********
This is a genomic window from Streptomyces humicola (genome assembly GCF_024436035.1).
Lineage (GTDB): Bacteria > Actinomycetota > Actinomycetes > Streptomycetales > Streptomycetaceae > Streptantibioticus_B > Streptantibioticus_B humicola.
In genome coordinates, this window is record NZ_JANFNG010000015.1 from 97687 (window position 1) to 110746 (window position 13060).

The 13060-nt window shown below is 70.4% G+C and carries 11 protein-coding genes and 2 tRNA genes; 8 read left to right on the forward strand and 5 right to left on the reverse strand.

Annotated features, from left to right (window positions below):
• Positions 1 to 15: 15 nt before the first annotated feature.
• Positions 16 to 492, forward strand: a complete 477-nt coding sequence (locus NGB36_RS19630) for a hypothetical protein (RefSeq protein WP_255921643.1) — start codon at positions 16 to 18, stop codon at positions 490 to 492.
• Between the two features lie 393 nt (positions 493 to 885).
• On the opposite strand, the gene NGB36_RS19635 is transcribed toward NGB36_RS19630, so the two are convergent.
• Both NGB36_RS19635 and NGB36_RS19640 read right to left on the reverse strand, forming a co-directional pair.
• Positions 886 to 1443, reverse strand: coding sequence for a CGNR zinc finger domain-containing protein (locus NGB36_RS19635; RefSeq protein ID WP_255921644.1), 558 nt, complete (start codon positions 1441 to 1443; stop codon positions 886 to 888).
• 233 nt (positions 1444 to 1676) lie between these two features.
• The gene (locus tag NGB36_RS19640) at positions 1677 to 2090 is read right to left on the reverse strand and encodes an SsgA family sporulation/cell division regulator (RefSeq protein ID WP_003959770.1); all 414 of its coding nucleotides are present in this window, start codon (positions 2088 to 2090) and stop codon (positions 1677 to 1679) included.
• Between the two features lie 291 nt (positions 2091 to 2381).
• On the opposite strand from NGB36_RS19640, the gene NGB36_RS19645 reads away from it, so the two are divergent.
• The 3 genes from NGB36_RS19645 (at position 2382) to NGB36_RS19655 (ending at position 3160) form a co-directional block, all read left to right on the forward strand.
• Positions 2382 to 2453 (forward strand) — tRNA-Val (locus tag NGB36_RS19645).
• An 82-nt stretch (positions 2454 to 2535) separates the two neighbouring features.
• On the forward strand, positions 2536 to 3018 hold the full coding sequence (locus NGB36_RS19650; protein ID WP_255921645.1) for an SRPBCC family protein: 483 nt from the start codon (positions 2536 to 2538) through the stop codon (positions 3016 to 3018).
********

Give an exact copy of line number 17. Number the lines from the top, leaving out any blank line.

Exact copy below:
• Positions 2382 to 2453 (forward strand) — tRNA-Val (locus tag NGB36_RS19645).